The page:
This article originally appeared at DailyKOS.com on March 19, 2017. Reprinted with permission.

Paul Bland, Jr., Executive Director, has been a senior attorney at Public Justice since 1997. As Executive Director, Paul manages and leads a staff of nearly 30 attorneys and other staff, guiding the organization’s litigation docket and other advocacy. Follow him on Twitter: .

Leah Nicholls joined Public Justice’s D.C. office in September 2012 as the Kazan-Budd Attorney. She was previously senior staff attorney for civil rights and general public interest at the Georgetown University Law Center’s Institute for Public Representation. Leah had also been a teaching fellow and adjunct law professor at the Law Center.

Federal judge concludes transgender worker can sue for sex discrimination

Wednesday, December 21st, 2016

A federal court in Kentucky is allowing a transgender workplace discrimination suit to proceed, recognizing that mistreatment in regards to gender identity constitutes illegal discrimination on the basis of sex.

Plaintiff Mykel Mickens sued General Electric Appliances (GE) for harassment and disparate treatment in the workplace. He was not permitted to use the men’s restroom, so he had to use a facility much farther away from his work station, and he was then disciplined for how long his breaks were to accommodate that journey. Mickens also had a conflict with an employee, but though GE addressed a complaint one of his white, female colleagues had with that employee, his complaint went unaddressed. He says that when he disclosed that he was transgender to his supervisor, he was singled out and reprimanded for conduct no one else was reprimanded for, and when he reported the harassment, GE said there was nothing it could do.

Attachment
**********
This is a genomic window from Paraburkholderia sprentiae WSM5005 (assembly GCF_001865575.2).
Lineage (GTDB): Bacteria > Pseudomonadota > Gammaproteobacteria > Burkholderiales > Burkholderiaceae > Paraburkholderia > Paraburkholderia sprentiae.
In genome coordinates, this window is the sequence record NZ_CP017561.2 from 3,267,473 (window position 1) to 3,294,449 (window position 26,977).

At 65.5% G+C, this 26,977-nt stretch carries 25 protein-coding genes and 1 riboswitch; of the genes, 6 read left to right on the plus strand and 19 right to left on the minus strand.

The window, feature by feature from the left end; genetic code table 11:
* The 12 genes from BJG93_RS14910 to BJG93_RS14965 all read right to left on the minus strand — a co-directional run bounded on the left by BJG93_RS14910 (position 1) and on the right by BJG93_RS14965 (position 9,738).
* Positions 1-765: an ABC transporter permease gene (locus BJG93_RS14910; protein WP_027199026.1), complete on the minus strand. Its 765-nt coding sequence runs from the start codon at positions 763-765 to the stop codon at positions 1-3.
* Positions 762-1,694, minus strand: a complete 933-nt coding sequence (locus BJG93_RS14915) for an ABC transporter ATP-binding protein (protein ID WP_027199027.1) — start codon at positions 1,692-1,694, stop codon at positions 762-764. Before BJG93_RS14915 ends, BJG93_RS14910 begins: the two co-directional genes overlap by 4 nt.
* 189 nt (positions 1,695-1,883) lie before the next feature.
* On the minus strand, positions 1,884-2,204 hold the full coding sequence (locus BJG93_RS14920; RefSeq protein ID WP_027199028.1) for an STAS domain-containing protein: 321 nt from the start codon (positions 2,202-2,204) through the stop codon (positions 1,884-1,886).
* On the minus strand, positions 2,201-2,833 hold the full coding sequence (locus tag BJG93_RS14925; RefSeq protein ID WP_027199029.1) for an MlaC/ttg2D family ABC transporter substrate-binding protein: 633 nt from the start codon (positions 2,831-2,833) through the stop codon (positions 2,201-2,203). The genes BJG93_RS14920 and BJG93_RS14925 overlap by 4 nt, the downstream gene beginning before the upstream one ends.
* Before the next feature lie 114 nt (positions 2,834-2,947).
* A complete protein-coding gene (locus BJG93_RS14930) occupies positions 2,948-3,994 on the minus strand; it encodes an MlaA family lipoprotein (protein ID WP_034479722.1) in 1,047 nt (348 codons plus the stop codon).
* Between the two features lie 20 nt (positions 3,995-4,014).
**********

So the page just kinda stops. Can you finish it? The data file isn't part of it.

Federal Chief Judge Joseph McKinley, a Clinton appointee, concluded that there was significant evidence to bring a discrimination case for race and gender discrimination. He agreed there is precedent that punishing an employee for failing to conform to gender stereotypes can qualify as gender discrimination under Title VII. “Significantly,” he wrote, “Plaintiff alleges that GE both permitted continued discrimination and harassment against him and subsequently fired him because he did not conform to the gender stereotype of what someone who was born female [sic] should look and act like.”

McKinley noted that several court cases, including G.G. v. Glouchester County School Board?—?currently before the Supreme Court?—?could impact future trans discrimination suits. In the meantime, however, “what is clear is that the Plaintiff’s complaint sufficiently alleges facts to support discrimination or disparate treatment claims based upon race and gender non-conformity or sex stereotyping.”

GE did not comment directly on the suit but reaffirmed in a statement its commitment to “creating, managing and valuing diversity in our workforce” and “ensuring that our workplace is free from harassment.”

McKinley’s ruling isn’t an automatic victory for Mickens, but it is a sign of progress for those seeking the justice system’s protection for discrimination against transgender people.

Just last week, a transgender man in Louisiana won his discrimination complaint against his employer through arbitration. Tristan Broussard involuntarily resigned from the financial services company he worked for when he was intolerably forced to “act and dress only as a female.” He was awarded more than a year’s salary as well as additional damages for emotional distress.

The Obama administration has extended protections to transgender people in various ways, including advocating for their civil rights in employment discrimination cases. Many advocates worry the Trump administration will roll back these protections and abandon support for these plaintiffs, if not take an antagonistic position against their discrimination claims.

A recent massive survey of transgender people found that 16 percent had lost a job due to being transgender, and 27 percent had either been fired, denied a promotion, or not been hired due to being transgender.

This article was originally posted at Thinkprogress.org on December 13, 2016. Reprinted with permission.

Zack Ford is the LGBT Editor at ThinkProgress.org. Gay, Atheist, Pianist, Unapologetic “Social Justice Warrior.” Contact him at zford@thinkprogress.org. Follow him on Twitter at @ZackFord.